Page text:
Individual income tax rate and tax offset changes
The legislated changes to the individual income tax rates will be brought forward from 1 July 2022 to 1 July 2020. Individual tax offsets will be realigned from 1 July 2020, with the legislated increase to the low income tax offset (LITO) brought forward, and the low and middle income tax offset (LMITO) retained for one year.
Income tax rates
The 2019/20 Federal Budget announced a 3 phase personal income tax plan, commencing from the 2018/19 income year. The second phase of the plan included changes to the 19% and 32.5% tax brackets. The 2020/21 Federal Budget intends to bring these changes forward from 1 July 2022 to 1 July 2020.
The changes include:
- raising the 19% bracket from $37,000 to $45,000, and
- raising the 32.5% bracket from $90,000 to $120,000.
The proposed income tax brackets from 1 July 2020 are as follows.
|Minimum||Maximum||Tax on minimum||Tax rate on excess|
The above will apply until 30 June 2024. The legislated changes as part of stage 3 of the personal income tax plan are unchanged and will commence on 1 July 2024.
Personal tax offsets
With the commencement of phase 2 of the personal income tax plan from 2020/21, changes to LITO will also be brought forward two years to 1 July 2020.
From 1 July 2020, LITO will increase from $445 to $700. Individuals who have a taxable income below $37,500 will be entitled to the full non-refundable tax offset. Above this amount, LITO is tapered off at two different levels. Individuals with taxable incomes between:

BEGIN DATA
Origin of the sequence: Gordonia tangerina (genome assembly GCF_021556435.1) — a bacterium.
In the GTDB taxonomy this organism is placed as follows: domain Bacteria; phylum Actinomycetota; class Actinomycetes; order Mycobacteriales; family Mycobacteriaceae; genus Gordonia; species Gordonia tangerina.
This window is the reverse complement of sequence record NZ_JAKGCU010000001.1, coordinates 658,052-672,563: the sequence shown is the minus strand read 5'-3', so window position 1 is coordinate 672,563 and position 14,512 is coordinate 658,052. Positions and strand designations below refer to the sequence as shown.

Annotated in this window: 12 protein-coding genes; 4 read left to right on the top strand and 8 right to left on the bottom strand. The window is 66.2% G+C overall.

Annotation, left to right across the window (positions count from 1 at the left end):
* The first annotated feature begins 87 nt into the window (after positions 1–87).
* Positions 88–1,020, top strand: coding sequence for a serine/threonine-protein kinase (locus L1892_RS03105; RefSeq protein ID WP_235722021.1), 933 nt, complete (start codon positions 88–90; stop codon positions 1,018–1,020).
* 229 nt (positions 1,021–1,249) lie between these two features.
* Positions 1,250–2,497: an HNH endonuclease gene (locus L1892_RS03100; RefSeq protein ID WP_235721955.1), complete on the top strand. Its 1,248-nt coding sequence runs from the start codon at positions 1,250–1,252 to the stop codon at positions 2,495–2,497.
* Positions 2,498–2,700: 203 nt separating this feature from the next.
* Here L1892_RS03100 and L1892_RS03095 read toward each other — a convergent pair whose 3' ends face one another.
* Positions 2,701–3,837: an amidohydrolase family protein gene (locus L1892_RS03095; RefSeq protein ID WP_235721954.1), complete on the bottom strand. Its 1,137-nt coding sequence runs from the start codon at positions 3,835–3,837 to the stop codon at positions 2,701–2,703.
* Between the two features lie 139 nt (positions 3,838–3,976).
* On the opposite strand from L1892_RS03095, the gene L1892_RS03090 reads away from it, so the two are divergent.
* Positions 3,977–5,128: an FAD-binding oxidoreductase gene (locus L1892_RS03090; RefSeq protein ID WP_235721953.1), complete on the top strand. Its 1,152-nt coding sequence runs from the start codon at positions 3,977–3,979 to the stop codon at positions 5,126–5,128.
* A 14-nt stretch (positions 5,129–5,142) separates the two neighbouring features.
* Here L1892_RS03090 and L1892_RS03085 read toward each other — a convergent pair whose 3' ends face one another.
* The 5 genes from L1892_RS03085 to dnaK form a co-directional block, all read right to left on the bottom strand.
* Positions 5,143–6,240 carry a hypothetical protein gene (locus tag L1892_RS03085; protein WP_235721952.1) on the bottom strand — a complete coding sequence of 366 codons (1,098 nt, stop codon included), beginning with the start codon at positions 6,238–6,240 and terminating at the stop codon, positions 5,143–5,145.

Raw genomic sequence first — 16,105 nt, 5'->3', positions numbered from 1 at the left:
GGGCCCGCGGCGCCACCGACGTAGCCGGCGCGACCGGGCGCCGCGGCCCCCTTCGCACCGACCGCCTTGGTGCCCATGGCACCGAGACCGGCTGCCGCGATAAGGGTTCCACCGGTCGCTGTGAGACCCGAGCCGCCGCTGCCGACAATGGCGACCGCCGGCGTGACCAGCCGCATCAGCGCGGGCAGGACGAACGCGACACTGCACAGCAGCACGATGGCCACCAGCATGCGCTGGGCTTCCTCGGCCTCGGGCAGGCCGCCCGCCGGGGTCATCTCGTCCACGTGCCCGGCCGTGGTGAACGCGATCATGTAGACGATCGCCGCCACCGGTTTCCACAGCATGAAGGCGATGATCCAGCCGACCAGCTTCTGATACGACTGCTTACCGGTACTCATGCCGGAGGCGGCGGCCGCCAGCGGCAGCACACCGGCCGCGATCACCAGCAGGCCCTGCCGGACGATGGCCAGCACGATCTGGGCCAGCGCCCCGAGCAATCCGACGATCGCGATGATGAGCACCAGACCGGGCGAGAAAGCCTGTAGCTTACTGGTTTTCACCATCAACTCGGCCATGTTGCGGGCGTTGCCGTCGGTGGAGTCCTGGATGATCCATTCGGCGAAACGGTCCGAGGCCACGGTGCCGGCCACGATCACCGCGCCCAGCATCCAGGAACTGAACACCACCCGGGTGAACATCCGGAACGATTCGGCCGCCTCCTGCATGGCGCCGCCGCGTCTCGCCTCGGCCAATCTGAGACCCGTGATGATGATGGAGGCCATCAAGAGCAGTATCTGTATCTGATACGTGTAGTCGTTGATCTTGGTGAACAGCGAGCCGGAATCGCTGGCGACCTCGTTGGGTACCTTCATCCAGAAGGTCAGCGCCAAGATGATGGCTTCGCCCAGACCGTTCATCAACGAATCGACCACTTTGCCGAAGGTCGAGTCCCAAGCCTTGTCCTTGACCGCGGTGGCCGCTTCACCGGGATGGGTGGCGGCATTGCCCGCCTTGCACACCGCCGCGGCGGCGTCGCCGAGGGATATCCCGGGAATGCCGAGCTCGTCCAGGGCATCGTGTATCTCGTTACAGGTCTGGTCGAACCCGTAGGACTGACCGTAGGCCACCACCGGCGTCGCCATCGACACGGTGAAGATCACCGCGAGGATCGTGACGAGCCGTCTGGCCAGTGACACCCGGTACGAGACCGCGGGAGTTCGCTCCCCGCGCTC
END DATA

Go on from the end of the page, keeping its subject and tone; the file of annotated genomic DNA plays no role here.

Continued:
- $37,500 and $45,000 will be tapered off at 5 cents per dollar, and
- $45,000 and $66,667 will be tapered off at 1.5 cents per dollar.
Phase 2 of the plan previously marked the end of LMITO, introduced as a temporary measure in the 2019/20 Federal Budget. Despite phase 2 being brought forward, LMITO will remain in place for the 2020/21 income year. The LMITO rates are as follows:
|Taxable income||Low and middle income tax offset|
|Less than $37,000||$255|
|Between $37,000 and $48,000||Increasing by 7.5c per $1, capped at $1,080|
|Between $48,000 and $90,000||Maximum $1,080|
|Between $90,000 and $126,000||Reducing from maximum at 3c per $1|
The new effective tax-free threshold for individual Australian tax residents is $23,226 for the 2020/21 income year.
Source: Budget Paper No 2, pp 18–19; Glossy “Tax relief to back hard-working Australians and to create more jobs”.
For those people who receive a range of government payments, including aged pension, carer payment and family tax benefit, they will receive two $250 cash payments paid in December and March 2021.
The overall impact of these changes on disposable incomes will depend on what households do with the tax cuts and extra government payments. The extent to which they are saved or used to repay debt will diminish the impact on the economy. In short, the tax cuts need to be spent if they are to help create jobs and boost growth.